Jon Huntsman has staked his center-right campaign on a win in New Hampshire, and with Romney emerging strong if not victorious from Iowa, that looks less likely. Newt Gingrich has the Manchester Union Leader endorsement, but it will be interesting to see how much he chooses to fight in New Hampshire or whether he will decamp to South Carolina to prop up his one-time lead there. After being subjected to millions of dollars of negative ads from a Romney-related PAC, Gingrich is pissed—and this time it’s personal. He’ll be approaching this Saturday’s debate like a scene from Raging Bull.
Establishment Republicans will be spinning that Santorum’s surge in Iowa is nontransferable to other states, given his lack of money and organization. But the man deserves credit for focusing on one resonant message that has been virtually ignored by other candidates—the struggling middle class and forgotten blue-collar workers, speaking to their concerns and proposing plans like an elimination of the corporate income tax on manufacturing companies.
South Carolina’s primary is Jan. 21. The Palmetto State is conservative and will be the place most likely to have Santorum or Gingrich pull out a win on the way to Florida, despite a changing demographic that belies Southern stereotypes. Romney will parade Gov. Nikki Haley’s endorsement on the road from New Hampshire, but a potential kingmaker such as Sen. Jim DeMint could hold more sway if he chooses to endorse. The Sunshine State votes Jan. 31 and will likely function as the traditional tiebreaker between social conservatives and the center right. The novelty of election night may have worn off by then, but that election matters more in real terms than the Iowa caucuses.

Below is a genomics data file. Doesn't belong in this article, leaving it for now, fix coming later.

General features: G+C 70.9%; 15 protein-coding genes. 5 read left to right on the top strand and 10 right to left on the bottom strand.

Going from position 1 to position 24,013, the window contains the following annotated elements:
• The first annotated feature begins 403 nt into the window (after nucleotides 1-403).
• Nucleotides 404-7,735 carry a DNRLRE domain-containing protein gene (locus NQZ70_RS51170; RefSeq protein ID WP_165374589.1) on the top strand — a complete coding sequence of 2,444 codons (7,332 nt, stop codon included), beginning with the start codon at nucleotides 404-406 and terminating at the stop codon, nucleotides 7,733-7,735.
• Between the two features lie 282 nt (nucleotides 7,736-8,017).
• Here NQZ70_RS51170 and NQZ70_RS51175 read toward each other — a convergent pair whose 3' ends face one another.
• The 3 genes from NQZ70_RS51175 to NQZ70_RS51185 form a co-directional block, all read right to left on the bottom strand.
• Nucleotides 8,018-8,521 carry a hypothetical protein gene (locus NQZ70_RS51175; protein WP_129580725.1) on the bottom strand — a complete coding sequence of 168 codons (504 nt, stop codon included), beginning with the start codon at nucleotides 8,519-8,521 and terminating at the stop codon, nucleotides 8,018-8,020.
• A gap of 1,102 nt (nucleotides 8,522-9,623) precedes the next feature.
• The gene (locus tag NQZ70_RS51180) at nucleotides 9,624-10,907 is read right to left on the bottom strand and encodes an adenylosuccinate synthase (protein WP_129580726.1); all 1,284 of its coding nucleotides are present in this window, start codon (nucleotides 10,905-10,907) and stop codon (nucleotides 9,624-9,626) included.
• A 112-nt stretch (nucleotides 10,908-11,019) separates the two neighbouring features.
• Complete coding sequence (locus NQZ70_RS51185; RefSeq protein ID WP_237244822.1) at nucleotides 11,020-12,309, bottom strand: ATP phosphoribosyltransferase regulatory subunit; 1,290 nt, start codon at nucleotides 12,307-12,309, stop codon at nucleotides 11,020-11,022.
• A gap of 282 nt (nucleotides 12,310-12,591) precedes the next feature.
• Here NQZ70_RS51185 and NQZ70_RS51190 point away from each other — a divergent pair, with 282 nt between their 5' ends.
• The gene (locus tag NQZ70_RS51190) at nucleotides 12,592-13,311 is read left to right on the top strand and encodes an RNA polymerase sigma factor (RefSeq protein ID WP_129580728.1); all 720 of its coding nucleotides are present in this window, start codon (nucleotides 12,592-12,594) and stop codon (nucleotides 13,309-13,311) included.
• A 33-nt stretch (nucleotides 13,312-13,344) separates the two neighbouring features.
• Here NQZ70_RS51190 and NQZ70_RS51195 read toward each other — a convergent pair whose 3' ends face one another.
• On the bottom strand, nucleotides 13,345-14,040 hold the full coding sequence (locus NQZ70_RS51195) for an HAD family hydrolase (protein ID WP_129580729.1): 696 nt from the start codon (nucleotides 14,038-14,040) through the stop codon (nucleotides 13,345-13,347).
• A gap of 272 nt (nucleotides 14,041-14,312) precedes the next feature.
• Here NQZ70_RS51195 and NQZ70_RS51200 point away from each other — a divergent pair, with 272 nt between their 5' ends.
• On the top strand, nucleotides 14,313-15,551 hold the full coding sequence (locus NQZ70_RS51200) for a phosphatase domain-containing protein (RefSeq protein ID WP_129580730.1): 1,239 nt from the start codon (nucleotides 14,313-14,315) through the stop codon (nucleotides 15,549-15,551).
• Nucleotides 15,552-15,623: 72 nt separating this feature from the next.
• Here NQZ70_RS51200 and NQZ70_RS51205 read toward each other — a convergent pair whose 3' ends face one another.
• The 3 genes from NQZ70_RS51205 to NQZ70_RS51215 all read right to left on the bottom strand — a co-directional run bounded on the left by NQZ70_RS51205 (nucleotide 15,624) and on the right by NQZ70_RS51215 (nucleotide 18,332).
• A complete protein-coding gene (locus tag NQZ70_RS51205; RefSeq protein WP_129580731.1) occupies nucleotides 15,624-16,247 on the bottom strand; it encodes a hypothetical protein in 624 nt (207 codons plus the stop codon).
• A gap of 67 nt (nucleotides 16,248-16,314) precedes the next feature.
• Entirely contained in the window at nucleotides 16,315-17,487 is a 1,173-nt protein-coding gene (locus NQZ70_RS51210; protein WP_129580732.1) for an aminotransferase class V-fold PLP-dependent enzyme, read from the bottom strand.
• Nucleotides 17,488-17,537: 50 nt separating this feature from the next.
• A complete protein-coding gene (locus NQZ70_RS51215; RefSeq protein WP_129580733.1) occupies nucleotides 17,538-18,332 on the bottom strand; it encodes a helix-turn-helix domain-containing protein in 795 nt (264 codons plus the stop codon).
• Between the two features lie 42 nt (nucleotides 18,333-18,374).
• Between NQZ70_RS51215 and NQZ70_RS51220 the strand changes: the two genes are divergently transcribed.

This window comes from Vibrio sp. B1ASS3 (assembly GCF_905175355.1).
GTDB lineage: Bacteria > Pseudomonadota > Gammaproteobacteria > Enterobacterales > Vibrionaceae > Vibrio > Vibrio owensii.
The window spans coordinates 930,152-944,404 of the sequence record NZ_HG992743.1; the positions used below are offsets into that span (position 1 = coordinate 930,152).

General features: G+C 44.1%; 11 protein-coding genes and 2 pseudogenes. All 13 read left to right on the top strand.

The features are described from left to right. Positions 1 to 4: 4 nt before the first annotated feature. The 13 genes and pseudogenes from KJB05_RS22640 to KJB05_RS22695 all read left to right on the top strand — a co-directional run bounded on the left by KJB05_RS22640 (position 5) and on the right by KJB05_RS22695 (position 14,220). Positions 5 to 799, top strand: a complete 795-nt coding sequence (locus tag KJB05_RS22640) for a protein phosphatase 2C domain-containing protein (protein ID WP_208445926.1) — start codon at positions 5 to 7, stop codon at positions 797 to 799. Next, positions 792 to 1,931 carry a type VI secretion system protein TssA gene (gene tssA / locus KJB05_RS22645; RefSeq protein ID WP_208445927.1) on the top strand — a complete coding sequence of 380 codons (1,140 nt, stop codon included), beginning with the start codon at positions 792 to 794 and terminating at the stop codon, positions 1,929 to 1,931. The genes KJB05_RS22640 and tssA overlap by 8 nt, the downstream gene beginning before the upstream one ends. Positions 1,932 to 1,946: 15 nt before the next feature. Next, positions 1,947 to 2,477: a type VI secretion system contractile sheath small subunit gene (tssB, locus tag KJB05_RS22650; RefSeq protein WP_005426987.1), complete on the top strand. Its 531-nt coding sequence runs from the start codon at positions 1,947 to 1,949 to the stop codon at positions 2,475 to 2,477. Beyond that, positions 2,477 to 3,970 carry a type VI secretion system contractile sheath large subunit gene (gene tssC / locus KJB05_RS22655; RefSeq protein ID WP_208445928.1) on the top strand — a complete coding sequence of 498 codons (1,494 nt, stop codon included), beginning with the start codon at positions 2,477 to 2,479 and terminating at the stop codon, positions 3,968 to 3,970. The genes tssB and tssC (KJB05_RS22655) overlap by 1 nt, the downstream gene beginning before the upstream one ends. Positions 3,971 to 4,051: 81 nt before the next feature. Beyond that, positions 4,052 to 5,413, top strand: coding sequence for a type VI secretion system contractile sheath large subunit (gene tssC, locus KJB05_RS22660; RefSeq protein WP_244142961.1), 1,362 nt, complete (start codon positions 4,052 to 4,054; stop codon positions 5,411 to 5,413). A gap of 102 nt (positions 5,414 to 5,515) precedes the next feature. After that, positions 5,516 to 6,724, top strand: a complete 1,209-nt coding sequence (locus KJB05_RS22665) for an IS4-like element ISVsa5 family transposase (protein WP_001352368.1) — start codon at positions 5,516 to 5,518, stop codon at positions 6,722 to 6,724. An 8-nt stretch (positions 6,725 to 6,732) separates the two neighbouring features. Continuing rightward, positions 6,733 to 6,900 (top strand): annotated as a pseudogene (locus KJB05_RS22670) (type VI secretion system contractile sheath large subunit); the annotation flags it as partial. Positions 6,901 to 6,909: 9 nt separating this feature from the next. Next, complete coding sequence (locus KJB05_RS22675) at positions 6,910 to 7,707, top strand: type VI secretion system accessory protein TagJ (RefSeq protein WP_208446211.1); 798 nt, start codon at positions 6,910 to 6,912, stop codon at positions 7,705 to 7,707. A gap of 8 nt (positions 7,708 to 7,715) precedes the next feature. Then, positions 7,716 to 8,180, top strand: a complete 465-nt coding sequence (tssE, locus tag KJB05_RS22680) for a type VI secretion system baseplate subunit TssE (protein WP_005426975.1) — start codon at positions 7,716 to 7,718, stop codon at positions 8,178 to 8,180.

There is an additional factor to consider. Most primary states before April are allocating their delegates proportionately—and it will take 1,143 delegates to win the nomination. Someone like Paul will have little incentive to give up early. And if one candidate can coalesce the 75 percent of Republican primary voters who want someone other than Romney to be the nominee, things could get interesting down the stretch. If the Tea Party rallied around one candidate, it could be a decisive X factor. If not, a fractured far right is the best thing that could happen to Romney’s quest for the White House.
Make no mistake—Romney has the best organization and biggest war chest to confront an extended primary campaign. He has shown a willingness, if not eagerness, to go negative on his fellow Republicans when they threaten his status as the presumptive frontrunner. So much for Reagan’s 11th Commandment. Take a look for it in the trash.
On the inspiring side, the eight-vote margin Mitt Romney won the Iowa caucus with is the latest reminder that every vote counts. In our democracy, decisions are made by people who show up.
By the end of the January gauntlet, the remaining Republican candidates will have seen a representative regional sample of their primary electorate. With proportional rules in effect, this race could continue for months, bloodying the candidates and benefiting no one so much as that vulnerable incumbent, President Obama.